ARLINGTON, Mass. — “At the end of the day, it isn’t where I come from. Maybe home is somewhere I’m going and never have been before. “ These words of the British writer, poet, Warsan Shire of Somali parents from Kenya certainly applies to millions who have chosen these shores as the place where they call home.
On Sunday, May 15 at 3 p.m., the Armenian Cultural Foundation presents a concert by Syldason, the percussion (marimba)-voice duo of Sylvie Zakarian and Daniela Tošić, dedicated to the immigrant experience.
Taking inspiration from their shared cultural heritage from various cultures, Syldason will present many common elements of our human experience that help bridge the space between us. The duo grew up on the Balkan Peninsula in an era of relative political stability yet overshadowed by the heavy cloud of the Cold War. They extend a musical welcome to a wide range of folk and classical traditions.
Zakarian, an acclaimed marimba player, has played in prestigious venues in England, such as The Royal Overseas League and The Chelsea Festival; her native Bulgaria; and the United States, including the Weill Recital Hall at Carnegie Hall, Berklee Performing Center, and Wilshire Ebell Theater in Los Angeles. She is a Conservatory Faculty of the Longy School of Music of Bard College, Chair of Woodwind, Brass and Percussion at the Winchester Community Music School and is an affiliate instructor at the Office for the Arts at Harvard University.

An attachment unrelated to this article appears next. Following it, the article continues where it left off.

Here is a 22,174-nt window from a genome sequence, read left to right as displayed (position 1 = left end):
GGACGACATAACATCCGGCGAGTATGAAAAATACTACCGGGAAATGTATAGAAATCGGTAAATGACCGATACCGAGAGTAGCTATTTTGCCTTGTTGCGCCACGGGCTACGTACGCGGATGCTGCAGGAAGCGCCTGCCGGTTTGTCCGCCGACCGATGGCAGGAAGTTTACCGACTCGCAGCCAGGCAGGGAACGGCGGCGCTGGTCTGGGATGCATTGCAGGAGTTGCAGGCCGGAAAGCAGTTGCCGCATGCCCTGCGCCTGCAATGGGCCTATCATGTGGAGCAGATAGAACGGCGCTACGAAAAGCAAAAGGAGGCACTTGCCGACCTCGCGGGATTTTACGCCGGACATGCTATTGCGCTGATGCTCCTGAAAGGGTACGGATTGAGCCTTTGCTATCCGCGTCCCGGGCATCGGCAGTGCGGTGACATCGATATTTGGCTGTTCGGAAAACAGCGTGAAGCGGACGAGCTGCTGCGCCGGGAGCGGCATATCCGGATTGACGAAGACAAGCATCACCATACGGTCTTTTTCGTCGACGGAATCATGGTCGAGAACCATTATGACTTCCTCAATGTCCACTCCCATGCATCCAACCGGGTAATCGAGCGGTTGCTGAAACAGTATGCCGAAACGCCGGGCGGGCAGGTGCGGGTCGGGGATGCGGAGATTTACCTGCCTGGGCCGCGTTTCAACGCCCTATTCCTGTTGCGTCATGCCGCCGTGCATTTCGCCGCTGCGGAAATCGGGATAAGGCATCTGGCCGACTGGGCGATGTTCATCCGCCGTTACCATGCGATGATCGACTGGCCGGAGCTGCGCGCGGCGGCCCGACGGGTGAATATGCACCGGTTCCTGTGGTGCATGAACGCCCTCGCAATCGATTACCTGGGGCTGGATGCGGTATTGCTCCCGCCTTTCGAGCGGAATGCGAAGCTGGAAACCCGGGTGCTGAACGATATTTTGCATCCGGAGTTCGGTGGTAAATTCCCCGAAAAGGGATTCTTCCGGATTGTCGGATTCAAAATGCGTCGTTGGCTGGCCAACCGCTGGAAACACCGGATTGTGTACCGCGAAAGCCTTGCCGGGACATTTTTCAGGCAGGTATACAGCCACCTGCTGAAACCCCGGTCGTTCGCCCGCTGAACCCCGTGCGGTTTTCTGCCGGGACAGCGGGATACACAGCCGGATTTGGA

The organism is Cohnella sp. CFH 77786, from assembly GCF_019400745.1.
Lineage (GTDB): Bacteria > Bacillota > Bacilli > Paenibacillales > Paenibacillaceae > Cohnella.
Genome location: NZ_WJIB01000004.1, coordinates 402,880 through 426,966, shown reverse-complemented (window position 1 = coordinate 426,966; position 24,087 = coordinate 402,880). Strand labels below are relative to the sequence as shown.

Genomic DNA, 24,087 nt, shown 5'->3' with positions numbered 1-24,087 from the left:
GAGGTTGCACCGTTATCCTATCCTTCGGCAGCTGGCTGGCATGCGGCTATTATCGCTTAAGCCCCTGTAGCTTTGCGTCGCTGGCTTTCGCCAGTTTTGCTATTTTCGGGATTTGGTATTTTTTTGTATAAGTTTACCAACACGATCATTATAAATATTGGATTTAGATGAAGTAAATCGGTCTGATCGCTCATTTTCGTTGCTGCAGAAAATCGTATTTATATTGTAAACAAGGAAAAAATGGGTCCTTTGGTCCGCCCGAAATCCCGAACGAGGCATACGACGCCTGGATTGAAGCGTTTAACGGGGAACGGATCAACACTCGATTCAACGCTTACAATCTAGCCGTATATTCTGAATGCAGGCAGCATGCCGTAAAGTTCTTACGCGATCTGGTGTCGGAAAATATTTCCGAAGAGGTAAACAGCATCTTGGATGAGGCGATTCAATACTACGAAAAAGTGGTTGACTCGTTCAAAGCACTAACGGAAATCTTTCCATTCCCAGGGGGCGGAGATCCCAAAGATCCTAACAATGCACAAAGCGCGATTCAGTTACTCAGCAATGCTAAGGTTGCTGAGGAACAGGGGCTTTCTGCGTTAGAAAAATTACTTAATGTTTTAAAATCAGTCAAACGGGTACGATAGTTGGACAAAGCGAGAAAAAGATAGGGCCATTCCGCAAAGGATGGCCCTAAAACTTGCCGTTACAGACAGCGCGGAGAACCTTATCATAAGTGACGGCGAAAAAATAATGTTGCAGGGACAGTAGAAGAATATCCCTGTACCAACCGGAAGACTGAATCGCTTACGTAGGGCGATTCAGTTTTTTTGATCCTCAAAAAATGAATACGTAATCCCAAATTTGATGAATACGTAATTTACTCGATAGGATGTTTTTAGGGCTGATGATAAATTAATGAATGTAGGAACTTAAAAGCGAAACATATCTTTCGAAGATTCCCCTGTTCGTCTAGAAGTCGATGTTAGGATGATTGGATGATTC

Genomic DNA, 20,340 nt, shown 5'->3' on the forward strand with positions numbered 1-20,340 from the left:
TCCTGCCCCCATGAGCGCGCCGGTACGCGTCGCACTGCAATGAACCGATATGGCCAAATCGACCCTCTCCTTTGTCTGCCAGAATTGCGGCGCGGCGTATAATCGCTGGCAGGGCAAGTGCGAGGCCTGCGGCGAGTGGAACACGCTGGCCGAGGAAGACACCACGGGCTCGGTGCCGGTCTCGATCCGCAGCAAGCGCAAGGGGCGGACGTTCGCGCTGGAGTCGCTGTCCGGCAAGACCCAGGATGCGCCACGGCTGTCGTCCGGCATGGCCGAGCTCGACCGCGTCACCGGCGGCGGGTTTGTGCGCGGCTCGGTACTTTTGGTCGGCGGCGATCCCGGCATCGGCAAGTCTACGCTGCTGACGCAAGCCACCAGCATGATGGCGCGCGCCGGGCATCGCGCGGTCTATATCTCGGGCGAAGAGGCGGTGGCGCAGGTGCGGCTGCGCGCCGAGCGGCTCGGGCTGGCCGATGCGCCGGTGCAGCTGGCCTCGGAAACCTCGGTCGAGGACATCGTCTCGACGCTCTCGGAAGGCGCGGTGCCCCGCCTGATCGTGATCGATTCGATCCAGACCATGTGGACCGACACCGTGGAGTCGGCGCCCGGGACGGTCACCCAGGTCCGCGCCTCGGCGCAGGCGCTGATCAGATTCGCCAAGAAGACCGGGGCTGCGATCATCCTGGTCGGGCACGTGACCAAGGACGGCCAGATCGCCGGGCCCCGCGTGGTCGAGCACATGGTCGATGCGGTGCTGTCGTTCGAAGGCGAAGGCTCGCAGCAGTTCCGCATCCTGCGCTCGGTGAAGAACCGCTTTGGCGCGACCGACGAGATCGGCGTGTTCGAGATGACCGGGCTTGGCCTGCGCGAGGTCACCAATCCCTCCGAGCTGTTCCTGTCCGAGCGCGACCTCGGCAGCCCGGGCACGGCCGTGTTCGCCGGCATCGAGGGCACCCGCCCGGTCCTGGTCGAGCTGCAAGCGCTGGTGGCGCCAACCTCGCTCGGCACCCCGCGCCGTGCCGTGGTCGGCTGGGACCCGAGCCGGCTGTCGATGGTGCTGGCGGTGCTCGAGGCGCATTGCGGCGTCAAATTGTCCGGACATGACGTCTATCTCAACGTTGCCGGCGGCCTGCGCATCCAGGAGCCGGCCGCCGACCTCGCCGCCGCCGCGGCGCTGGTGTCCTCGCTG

Tošić is a soloist and chamber musician who specializes in early, contemporary, and world music. She is a founding member of the internationally renowned vocal ensemble Tapestry, Hourglass, Telltale and recently the marimba-voice duo Syldason. She has recorded for major labels such as Talerc, MDG, Kalan and several independent labels.
The program will include works by renowned composer and son of Arlington, Alan Hovhaness (1911-2000); Armenian ethnomusicologist, Komitas Vartabed (1869-1935) known as the founder of the Armenian national school of music; Japanese virtuoso marimba player Keiko Abe (b. 1937); traditional, Eastern Serbian pieces and premieres of Variations on a Bulgarian Folk Song, by Bulgarian percussionist, composer and conductor George Tantchev (b. 1969); three Neapolitan Folk Songs by composer and conductor Pasquale Tassone (b. 1949) of Arlington; as well as works by flutist, composer and songwriter Nikola Radan (b.1967) a native of the former Yugoslavia.